Sunday, 30 November 2014

How to make the Greenwich traffic problem worse. John Clare’s November

It was a fine day on the South Downs yesterday, the opposite of November, one of those days which could be early spring.  Misty air shone above the hills’ green humps, and on one side of our faces the sun was almost warm.  Even there it wasn’t possible to escape traffic – the roar of an A road floated up from the valley.  

Here in South East London, traffic sound is constant: on summer nights with window open, the Blackwall Tunnel (under the Thames) road half a mile away sounds busy at 3am.  During the day it is often congested as are the main east/west roads, Trafalgar Road parallel with the river and the A2 further south.  

The air’s polluted: up to 2.5 times the EU limit for nitrogen dioxide (NO2) in the worst spots – which are mostly in the poorer areas.  From the GLA’s website: “At high concentrations, NO2 causes inflammation of the airways.  Long-term exposure can affect lung function and respiratory symptoms – it can also increase asthma symptoms.”

But all this may soon get worse.  Here are two reasons why, one a large-scale project, one local.  

The powers that be, including the GLA itself and TfL plus Greenwich and Newham Councils, want to build a new Thames tunnel – a sort of relief road for the Blackwall Tunnel.  It would be called the Silverton Tunnel.  Haven’t they learned that more roads lead to more cars?  How about spending the £750m they say this would cost on public transport instead, reducing congestion and pollution and allowing necessary vehicles a clearer road? 

There’s a well-organised campaign with an excellent website: No to Silvertown Tunnel.  It provides arguments, advice on taking part in the TfL consultation (which runs until 19 December) and NO2 data, see above for the results.  

Blackwall jam. From No to Silvertown website
Another traffic-breeding threat is smaller scale, more local and immediate. IKEA has outline planning consent for a large store on the site of the Sainsburys in Greenwich Peninsula and the eco-park behind it. 

In some inner urban areas IKEA have had to plan car-free stores, but not here.  Greenwich Council rolled over.  IKEA claim that the store will reduce traffic: but who’s going to take flat-pack furniture home on the bus (or more likely three buses)?  A lack of parking spaces and nearness to… guess what… the Blackwall Tunnel will also add to congestion.  
Eco-park. From No IKEA website

IKEA would bury the eco-park plus a community orchard – rare green spaces and scarce, pollution-filtering trees.  It would replace Sainsburys’ pioneering eco-store with the usual box. 

There’s a glimmer of hope.  Local group No IKEA Greenwich has just been given legal advice by an experienced planning barrister that, contrary to what some councillors have been saying, the plans could still be changed. 

Demo: next Saturday afternoon 6 December, starting in the eco-park.  See No IKEA (another good campaign website) for details.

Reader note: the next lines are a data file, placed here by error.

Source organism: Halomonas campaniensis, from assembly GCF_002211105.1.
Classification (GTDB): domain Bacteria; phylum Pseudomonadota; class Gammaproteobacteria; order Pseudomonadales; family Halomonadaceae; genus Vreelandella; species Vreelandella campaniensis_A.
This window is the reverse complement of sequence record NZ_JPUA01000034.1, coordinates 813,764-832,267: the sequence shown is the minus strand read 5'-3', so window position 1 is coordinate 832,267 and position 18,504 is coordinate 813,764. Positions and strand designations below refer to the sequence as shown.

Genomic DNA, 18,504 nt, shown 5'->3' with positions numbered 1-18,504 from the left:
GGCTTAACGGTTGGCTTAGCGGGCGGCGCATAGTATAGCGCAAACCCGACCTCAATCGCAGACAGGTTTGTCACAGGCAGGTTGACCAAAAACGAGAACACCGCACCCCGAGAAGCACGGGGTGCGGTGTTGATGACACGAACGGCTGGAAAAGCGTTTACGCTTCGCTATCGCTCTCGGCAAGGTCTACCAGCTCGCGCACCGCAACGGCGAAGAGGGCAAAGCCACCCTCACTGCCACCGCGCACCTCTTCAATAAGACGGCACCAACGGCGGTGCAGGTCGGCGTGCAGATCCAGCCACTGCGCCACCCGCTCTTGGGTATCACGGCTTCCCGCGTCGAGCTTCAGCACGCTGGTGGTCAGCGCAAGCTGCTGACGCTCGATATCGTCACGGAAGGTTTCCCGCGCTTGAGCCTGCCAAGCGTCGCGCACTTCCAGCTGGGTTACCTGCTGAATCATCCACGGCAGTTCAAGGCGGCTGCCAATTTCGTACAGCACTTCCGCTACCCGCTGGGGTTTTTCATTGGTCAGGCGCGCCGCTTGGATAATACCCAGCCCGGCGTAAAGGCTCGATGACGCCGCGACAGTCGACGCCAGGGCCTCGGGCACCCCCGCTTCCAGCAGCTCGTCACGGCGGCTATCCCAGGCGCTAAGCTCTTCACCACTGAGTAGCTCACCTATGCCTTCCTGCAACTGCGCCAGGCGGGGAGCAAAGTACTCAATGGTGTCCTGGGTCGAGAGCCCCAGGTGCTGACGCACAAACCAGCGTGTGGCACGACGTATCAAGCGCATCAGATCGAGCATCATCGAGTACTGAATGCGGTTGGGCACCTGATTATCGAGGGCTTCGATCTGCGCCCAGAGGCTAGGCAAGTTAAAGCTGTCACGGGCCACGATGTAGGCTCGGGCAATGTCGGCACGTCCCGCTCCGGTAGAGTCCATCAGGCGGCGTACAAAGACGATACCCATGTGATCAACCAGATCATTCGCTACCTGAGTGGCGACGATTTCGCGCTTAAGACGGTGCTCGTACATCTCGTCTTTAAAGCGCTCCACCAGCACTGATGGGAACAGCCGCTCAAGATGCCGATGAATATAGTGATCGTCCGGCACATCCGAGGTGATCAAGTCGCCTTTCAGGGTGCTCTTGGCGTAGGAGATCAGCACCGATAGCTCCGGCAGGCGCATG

As an antidote to all that, here are the first three verses of ‘November’ from John Clare’s long poem ‘The Shepherd’s Calendar’.  The rest is here. 

The landscape sleeps in mist from morn till noon;
And, if the sun looks through, 'tis with a face
Beamless and pale and round, as if the moon,
When done the journey of her nightly race,
Had found him sleeping, and supplied his place.
For days the shepherds in the fields may be,
Nor mark a patch of sky — blindfold they trace,
The plains, that seem without a bush or tree,
Whistling aloud by guess, to flocks they cannot see.

The timid hare seems half its fears to lose,
Crouching and sleeping 'neath its grassy lair,
And scarcely startles, tho' the shepherd goes
Close by its home, and dogs are barking there;
The wild colt only turns around to stare
At passer by, then knaps his hide again;
And moody crows beside the road, forbear
To fly, tho' pelted by the passing swain;
Thus day seems turn'd to night, and tries to wake in vain.

The owlet leaves her hiding-place at noon,
And flaps her grey wings in the doubling light;
The hoarse jay screams to see her out so soon,
And small birds chirp and startle with affright;
Much doth it scare the superstitious wight,
Who dreams of sorry luck, and sore dismay;
While cow-boys think the day a dream of night,
And oft grow fearful on their lonely way,
Fancying that ghosts may wake, and leave their graves by day.


  1. Dear Fiona

    I love the John Clare poem. I am so glad that I chose to reside in rural Wales and not in London. I would quite happily live in Istanbul, Paris, Rome, Berlin or Madrid but never again in London!

    Best wishes from Simon R. Gladdish

  2. Dear Fiona

    Only four days to go so it is high time that I wished you and your family a very Merry Christmas.

    Best wishes from Simon

  3. Dear Fiona

    I mean six days! There is nothing wrong with my maths but I thought that it was the 21st today for some strange reason.

    Best wishes from Simon

    1. Thanks Simon, and the same to you, arithmetic notwithstanding!

  4. Dear Fiona

    If anyone's interested, I have had a letter published in today's Sunday Times under the heading 'Smoke Screen.'

    Best wishes from Simon